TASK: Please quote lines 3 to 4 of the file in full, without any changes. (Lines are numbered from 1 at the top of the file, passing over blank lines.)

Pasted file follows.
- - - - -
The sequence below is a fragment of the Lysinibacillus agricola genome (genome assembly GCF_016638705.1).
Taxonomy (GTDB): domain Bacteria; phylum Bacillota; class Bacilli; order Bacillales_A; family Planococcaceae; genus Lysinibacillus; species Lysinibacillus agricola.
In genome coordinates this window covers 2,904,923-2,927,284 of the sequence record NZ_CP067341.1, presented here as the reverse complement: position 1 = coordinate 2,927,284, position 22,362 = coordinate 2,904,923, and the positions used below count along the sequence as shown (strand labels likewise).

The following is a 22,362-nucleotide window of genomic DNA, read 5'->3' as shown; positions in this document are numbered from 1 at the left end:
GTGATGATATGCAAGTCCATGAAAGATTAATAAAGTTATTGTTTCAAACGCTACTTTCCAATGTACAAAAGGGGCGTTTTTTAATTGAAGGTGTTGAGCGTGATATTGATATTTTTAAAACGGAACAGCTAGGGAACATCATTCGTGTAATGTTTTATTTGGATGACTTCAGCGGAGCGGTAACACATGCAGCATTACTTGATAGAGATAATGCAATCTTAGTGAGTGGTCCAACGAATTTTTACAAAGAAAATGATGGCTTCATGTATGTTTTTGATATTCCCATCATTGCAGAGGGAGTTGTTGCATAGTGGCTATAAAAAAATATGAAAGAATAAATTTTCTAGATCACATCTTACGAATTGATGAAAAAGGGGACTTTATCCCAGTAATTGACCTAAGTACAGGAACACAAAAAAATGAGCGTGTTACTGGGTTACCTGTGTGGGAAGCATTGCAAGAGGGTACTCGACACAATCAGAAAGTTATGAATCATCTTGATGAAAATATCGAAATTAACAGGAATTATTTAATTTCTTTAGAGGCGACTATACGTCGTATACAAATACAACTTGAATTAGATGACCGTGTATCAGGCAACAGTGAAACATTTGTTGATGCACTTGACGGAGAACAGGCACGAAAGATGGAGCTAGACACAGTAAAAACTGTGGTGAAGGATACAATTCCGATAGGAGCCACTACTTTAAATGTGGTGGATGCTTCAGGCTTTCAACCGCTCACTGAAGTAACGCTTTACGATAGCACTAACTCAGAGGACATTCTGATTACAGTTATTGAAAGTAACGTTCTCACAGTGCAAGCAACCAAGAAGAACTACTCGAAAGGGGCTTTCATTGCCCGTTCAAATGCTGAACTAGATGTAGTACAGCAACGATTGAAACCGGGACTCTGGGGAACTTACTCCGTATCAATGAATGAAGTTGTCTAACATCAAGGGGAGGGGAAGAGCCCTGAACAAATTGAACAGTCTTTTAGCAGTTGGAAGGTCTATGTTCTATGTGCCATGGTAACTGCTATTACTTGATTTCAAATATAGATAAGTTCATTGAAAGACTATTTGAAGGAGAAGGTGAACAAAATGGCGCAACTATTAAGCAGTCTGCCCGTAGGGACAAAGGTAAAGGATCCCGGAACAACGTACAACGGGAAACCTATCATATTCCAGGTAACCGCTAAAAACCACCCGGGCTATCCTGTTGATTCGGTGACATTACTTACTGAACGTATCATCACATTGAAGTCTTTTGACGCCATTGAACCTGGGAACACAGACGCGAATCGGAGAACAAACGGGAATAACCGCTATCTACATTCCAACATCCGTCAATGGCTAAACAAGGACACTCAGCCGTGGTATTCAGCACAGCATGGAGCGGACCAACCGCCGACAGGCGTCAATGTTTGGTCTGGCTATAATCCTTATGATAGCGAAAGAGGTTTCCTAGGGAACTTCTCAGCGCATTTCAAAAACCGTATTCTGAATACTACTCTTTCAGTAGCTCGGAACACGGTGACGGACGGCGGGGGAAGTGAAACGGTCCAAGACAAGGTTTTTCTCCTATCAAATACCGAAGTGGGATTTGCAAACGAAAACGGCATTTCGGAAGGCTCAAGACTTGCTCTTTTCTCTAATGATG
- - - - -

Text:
In genome coordinates this window covers 2,904,923-2,927,284 of the sequence record NZ_CP067341.1, presented here as the reverse complement: position 1 = coordinate 2,927,284, position 22,362 = coordinate 2,904,923, and the positions used below count along the sequence as shown (strand labels likewise).

The following is a 22,362-nucleotide window of genomic DNA, read 5'->3' as shown; positions in this document are numbered from 1 at the left end: